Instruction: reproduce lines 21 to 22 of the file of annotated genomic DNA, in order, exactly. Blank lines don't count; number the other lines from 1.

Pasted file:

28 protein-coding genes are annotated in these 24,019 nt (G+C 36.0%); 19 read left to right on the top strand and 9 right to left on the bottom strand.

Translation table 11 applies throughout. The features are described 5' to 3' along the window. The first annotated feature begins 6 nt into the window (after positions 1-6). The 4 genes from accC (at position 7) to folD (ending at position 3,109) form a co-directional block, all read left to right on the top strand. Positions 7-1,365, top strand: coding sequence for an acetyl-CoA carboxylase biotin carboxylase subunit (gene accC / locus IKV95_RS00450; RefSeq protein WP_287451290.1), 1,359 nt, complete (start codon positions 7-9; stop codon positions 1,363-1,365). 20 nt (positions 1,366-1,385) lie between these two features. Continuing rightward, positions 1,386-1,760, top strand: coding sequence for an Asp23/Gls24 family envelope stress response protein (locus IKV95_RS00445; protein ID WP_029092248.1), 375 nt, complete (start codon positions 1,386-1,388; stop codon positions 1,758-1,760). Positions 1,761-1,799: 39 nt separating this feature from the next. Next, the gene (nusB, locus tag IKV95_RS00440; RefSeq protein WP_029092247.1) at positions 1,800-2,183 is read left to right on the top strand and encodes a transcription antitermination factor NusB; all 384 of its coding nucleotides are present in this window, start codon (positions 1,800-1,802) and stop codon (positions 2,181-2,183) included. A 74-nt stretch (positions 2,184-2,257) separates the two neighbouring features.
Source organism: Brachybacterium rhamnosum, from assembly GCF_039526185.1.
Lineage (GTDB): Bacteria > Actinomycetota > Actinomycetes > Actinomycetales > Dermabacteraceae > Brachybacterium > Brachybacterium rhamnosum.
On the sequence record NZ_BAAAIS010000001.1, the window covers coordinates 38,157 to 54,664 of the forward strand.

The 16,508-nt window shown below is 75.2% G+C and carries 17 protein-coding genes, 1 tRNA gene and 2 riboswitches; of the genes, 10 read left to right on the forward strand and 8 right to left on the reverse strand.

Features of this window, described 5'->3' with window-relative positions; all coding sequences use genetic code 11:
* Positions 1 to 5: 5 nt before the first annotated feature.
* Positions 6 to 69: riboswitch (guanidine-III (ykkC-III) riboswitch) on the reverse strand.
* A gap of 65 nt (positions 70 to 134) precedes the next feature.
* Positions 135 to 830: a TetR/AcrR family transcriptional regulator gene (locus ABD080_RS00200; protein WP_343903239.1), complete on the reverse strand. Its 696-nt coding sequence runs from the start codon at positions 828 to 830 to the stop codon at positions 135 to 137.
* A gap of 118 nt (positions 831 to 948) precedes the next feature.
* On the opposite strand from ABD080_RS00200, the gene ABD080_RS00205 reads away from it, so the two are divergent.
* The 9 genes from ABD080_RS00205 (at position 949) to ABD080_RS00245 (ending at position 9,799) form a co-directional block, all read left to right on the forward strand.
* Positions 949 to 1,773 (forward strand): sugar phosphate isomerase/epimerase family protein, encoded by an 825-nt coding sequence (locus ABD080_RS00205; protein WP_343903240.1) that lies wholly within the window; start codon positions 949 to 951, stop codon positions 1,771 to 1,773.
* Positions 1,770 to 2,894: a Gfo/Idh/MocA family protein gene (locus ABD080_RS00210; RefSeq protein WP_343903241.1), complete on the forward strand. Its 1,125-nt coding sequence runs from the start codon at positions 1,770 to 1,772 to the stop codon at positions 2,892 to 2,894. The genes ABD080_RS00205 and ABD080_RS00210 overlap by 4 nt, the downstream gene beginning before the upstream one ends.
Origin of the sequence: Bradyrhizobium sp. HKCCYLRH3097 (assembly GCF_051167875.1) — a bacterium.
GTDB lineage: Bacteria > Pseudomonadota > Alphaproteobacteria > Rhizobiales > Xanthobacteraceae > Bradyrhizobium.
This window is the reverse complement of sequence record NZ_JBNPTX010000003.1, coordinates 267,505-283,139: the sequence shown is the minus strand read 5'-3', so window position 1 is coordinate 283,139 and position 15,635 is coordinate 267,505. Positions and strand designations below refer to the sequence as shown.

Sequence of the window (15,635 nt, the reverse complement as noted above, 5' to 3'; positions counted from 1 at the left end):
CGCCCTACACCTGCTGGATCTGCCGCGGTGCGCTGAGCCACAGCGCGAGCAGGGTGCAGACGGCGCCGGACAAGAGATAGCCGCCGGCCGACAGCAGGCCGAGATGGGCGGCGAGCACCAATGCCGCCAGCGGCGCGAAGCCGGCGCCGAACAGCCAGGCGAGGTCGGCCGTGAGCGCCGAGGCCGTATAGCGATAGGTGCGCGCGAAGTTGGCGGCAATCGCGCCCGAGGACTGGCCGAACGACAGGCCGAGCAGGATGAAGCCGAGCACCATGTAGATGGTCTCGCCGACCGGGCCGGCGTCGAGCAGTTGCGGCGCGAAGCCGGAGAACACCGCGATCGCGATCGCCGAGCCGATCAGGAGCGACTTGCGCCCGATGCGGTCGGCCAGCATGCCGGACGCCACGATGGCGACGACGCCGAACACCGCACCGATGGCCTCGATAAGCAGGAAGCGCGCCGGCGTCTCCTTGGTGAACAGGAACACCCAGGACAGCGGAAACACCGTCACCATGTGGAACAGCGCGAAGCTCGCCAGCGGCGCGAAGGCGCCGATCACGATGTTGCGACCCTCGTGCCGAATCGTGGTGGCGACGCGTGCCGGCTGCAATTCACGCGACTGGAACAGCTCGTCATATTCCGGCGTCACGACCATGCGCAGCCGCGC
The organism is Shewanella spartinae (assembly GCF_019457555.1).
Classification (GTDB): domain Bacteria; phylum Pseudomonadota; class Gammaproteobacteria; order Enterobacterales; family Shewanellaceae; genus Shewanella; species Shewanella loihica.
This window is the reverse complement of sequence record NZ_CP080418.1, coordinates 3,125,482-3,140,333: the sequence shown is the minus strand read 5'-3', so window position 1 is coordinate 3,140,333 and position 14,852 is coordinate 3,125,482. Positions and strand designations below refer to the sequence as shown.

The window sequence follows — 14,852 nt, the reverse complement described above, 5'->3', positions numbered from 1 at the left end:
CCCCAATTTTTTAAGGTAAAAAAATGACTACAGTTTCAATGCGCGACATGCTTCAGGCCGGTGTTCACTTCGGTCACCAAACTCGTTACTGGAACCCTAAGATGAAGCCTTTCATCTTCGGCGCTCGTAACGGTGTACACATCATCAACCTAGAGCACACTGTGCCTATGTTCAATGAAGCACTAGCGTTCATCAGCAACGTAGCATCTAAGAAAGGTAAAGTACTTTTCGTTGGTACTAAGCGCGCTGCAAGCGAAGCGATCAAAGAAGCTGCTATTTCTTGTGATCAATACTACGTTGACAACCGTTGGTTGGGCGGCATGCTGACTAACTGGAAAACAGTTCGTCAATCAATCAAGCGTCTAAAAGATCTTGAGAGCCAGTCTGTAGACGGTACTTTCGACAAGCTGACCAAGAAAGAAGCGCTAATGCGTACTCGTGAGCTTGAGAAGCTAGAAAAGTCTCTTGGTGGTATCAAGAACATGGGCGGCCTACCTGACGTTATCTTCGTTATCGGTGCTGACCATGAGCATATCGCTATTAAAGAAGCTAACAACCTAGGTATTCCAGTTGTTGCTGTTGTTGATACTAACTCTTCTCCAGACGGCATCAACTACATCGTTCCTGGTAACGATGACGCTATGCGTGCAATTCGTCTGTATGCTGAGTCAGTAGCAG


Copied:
CGCCCTACACCTGCTGGATCTGCCGCGGTGCGCTGAGCCACAGCGCGAGCAGGGTGCAGACGGCGCCGGACAAGAGATAGCCGCCGGCCGACAGCAGGCCGAGATGGGCGGCGAGCACCAATGCCGCCAGCGGCGCGAAGCCGGCGCCGAACAGCCAGGCGAGGTCGGCCGTGAGCGCCGAGGCCGTATAGCGATAGGTGCGCGCGAAGTTGGCGGCAATCGCGCCCGAGGACTGGCCGAACGACAGGCCGAGCAGGATGAAGCCGAGCACCATGTAGATGGTCTCGCCGACCGGGCCGGCGTCGAGCAGTTGCGGCGCGAAGCCGGAGAACACCGCGATCGCGATCGCCGAGCCGATCAGGAGCGACTTGCGCCCGATGCGGTCGGCCAGCATGCCGGACGCCACGATGGCGACGACGCCGAACACCGCACCGATGGCCTCGATAAGCAGGAAGCGCGCCGGCGTCTCCTTGGTGAACAGGAACACCCAGGACAGCGGAAACACCGTCACCATGTGGAACAGCGCGAAGCTCGCCAGCGGCGCGAAGGCGCCGATCACGATGTTGCGACCCTCGTGCCGAATCGTGGTGGCGACGCGTGCCGGCTGCAATTCACGCGACTGGAACAGCTCGTCATATTCCGGCGTCACGACCATGCGCAGCCGCGC
The organism is Shewanella spartinae (assembly GCF_019457555.1).